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August 26, 2011 4:36 pm
Ideally timed for school holidays, the BBC Proms always draw young audiences. Just as important, though, they provide a showcase for the student orchestras that come together over the summer – none more impressive than the Gustav Mahler Jugendorchester, an elite band drawn from across Europe.
This year’s summer tour, with Colin Davis as conductor, has taken them to Bolzano, Salzburg, Dresden and, last week, London. Now 83, Davis will, one hopes, have inspired the young musicians with a lifetime’s wisdom.
In his early years, Stravinsky was often to be found in Davis’s programmes and the Symphony in Three Movements resurfaced here, though slower and grander than before, not the explosion of second world war violence that Davis used to make it. In Ravel’s song-cycle Shéhérazade the speeds were simply too slow. Susan Graham, the mezzo soloist, did very well to make the flow of the music still seem so natural and her singing filled the hall beautifully with no strain, but the myriad details of Ravel’s exotically coloured music sounded pedantic at these speeds.
After the interval Tchaikovsky’s Symphony No. 4 regained momentum. This was not febrile Tchaikovsky living on its nerves, but Davis kept the symphony striding forwards to climaxes of awesome power that echoed across the Albert Hall like mighty thunderclaps. The young orchestra’s part in this was to deliver wholeheartedly Davis’s demands for rich tone and rhythms that sink deep foundations. There is no other youth orchestra to touch them – not the much younger players of the National Youth Orchestra of Great Britain nor, on this year’s erratic showing, the Simón Bolívar Venezuelans.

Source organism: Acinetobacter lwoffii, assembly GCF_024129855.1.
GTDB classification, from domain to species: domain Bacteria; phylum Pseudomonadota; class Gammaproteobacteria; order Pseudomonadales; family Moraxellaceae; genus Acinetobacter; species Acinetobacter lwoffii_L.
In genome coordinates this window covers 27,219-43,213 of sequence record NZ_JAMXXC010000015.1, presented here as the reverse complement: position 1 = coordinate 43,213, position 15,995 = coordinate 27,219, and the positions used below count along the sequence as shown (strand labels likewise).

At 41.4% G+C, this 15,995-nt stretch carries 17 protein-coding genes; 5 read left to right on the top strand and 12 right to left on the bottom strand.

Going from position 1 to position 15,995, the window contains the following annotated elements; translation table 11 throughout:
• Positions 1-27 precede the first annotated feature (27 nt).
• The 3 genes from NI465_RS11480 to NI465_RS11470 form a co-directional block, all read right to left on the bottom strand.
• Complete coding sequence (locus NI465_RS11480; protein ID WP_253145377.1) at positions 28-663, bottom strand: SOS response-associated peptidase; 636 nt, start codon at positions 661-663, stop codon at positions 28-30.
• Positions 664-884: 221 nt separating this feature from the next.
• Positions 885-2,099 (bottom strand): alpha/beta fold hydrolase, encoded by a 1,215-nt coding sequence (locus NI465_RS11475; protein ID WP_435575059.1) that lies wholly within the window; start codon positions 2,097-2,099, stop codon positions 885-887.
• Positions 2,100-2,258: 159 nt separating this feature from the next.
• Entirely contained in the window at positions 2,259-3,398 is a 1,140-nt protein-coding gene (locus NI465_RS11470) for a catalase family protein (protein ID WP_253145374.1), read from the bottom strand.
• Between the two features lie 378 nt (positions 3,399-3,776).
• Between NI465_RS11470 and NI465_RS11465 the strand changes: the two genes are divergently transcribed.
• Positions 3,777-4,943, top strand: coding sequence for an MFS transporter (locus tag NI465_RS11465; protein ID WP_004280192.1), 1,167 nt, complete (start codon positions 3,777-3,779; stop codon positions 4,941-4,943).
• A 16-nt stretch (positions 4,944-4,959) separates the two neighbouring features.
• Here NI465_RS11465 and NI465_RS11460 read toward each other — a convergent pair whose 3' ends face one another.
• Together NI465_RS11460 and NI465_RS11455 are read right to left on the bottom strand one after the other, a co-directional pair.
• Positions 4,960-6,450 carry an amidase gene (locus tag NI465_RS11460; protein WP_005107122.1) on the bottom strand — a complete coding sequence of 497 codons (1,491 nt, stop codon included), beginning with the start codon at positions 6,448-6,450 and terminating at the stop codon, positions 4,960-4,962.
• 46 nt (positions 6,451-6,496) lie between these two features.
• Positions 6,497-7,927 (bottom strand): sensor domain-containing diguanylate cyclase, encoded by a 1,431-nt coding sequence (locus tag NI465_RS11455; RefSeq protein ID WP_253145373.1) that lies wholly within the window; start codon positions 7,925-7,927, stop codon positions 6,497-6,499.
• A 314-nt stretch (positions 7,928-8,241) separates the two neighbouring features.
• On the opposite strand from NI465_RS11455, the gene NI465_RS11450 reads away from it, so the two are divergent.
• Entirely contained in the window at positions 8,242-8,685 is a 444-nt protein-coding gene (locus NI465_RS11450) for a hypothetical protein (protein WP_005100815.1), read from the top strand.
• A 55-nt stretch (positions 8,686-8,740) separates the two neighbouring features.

The late-night Prom an hour later returned to this year’s bicentenary composer, Liszt. Rather than the overblown orchestral pieces of dubious quality scattered through the season so far, here was Liszt at the piano: Canadian virtuoso Marc-André Hamelin played a one-hour programme ranging from the grand scene-painting of the Legend No. 2 “St Francis of Paola Walking on the Water” to the popular brilliance of Venezia e Napoli. In the Bénédiction de Dieu dans la solitude his fingers rippled up and down the keyboard to create a halo of the softest sound in which every note was still crystal clear.
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